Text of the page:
Addendum: EON Gaming is No More
Oops. Right after I post about how my gritty days as a writer for EON Gaming (CONSTANTLY flogged, I tell you! Constantly!) will lead me to liberation by the knights of a bigger news site, my editor and the administrator have declared it dead. A sad way to go, as it certainly had the potential, but nonetheless, to keep a site of EON’s scope running would require…a lot of resources. I enjoyed my brief stint from its start to its end; 3 months of article features, although I admit, I missed a few weeklies. I met some very interesting people who I’ll definitely be keeping in contact with, and I’ll also be watching where THEY go for their next gigs (per se).
So, where does that leave me? I’m not quite sure. This is really sudden news and I’m rather surprised that I almost took EON for granted as a place to store my works. And this was right as I was finishing up on a review of DeathSpank for EON. Which you should buy, by the way. I’m thinking of putting up all my articles (pending permission of the editor and/or administrator of course) on here at least so that I still have something to show. I’m also not sure what to do next. I wonder if this is what freelance games journalism feels like, I guess? At least there was no risk involved (i.e. I’m not living off of the “money” I got. Seeing as how I got none. ). That does leave some time for me to do…something. I’m rather split between writing articles for somewhere (which would involve finding a place that’ll take me in a profession that many, many people are interested in), or somehow spending that time on game development (which would involve learning things that many, many people are also interested in). If I had clear motivation to work on game design, I probably would, but seeing as how I’m still in that transition phase…perhaps I’ll need something to grease those gears in the interim.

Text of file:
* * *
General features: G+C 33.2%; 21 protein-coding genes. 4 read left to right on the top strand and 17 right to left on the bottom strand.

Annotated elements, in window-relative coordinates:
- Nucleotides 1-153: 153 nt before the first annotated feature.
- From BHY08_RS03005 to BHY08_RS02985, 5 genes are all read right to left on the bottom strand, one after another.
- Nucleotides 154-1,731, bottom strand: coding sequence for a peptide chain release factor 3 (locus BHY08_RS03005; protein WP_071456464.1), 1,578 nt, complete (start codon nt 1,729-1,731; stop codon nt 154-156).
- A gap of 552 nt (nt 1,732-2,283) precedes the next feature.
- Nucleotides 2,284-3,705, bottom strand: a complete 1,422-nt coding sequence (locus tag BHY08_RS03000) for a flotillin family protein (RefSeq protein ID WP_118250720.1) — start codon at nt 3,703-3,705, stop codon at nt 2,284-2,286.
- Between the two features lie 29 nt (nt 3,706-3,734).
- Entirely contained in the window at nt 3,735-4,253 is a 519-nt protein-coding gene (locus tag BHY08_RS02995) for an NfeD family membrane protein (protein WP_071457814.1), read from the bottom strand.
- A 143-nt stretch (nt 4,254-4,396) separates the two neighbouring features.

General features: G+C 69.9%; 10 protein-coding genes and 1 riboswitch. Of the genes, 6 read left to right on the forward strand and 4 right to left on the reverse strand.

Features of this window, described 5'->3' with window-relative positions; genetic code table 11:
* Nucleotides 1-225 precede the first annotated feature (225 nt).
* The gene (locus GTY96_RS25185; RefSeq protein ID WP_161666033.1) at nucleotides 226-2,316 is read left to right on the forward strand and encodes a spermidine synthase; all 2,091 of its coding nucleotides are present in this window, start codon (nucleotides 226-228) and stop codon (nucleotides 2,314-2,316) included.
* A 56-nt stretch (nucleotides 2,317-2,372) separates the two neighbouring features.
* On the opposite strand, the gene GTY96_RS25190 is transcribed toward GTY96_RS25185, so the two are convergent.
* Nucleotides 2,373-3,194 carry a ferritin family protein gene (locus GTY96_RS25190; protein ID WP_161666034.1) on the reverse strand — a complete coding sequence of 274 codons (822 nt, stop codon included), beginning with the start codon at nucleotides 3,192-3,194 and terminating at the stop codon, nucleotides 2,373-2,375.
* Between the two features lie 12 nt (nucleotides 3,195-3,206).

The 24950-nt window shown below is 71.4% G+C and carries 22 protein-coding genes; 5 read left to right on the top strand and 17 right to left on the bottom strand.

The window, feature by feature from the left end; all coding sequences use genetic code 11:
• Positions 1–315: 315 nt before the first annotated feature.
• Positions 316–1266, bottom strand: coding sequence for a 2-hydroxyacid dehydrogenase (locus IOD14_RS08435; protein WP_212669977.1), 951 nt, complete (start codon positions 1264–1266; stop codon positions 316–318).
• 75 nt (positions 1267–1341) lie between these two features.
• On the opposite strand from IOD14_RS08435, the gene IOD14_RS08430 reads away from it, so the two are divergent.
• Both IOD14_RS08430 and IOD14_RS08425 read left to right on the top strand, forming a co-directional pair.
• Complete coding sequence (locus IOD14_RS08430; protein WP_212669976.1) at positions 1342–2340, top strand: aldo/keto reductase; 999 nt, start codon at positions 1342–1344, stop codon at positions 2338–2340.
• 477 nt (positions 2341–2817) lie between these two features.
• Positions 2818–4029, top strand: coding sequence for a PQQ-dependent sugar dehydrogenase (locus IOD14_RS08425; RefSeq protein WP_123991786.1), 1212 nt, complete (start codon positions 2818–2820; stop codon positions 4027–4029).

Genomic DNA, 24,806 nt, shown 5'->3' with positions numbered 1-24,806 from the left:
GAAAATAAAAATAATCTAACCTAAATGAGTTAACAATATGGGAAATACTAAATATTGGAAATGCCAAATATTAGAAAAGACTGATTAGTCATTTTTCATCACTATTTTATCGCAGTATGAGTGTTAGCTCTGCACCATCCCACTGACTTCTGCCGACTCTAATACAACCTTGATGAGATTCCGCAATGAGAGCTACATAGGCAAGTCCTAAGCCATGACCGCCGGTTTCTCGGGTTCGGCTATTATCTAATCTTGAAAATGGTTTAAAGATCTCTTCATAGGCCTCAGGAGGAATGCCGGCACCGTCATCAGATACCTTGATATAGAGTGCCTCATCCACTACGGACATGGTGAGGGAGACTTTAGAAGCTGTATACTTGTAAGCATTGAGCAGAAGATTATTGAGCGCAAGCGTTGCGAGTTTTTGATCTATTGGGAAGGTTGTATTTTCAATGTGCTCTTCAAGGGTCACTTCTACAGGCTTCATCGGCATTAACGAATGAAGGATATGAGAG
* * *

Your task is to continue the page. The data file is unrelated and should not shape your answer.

Let’s take a look at what EON did right and where it fell flat (which, in reality, is not really EON’s fault), in comparison to normal news sites.
- It had tons of interesting content. Definitely no shortage there, along with a good variety covering all platforms and all types of games with all types of crazy editorials (a lot of my own content was crazy editorials, I didn’t have one posted review).
- The site was quite well-designed and got some pretty hefty updates. What made the administrator close it down was the lack of time to update it even more. A news site does need constant framework updates to make it improved, not to mention the implementation of features that makes it…a news site.
- Popularity is where EON ultimately fell short. For anything, I’ve found, that initial reaction and/or push is very, very important. Timing, content, it all has to line up. It’s bad, but it’s generally how things are (and how companies like Activision operate). It was a site between a bunch of friends and a dude from the Internet (me; also I was the only American on the site. I’M IN UR BASE, ENGLAND! Or, I was. Until it became asplode.). We didn’t have the backing of a ton of people. We didn’t have any exclusives or any of that silly stuff that normal news sites have.
News sites = Content + framework + timing (both initial and for news; the fastest news gets the most hits).
And as I write this, I got okayed by my administrator to put up articles here. I always assumed that I could, but you know, Internet + copyright = messy.
So that’s that.
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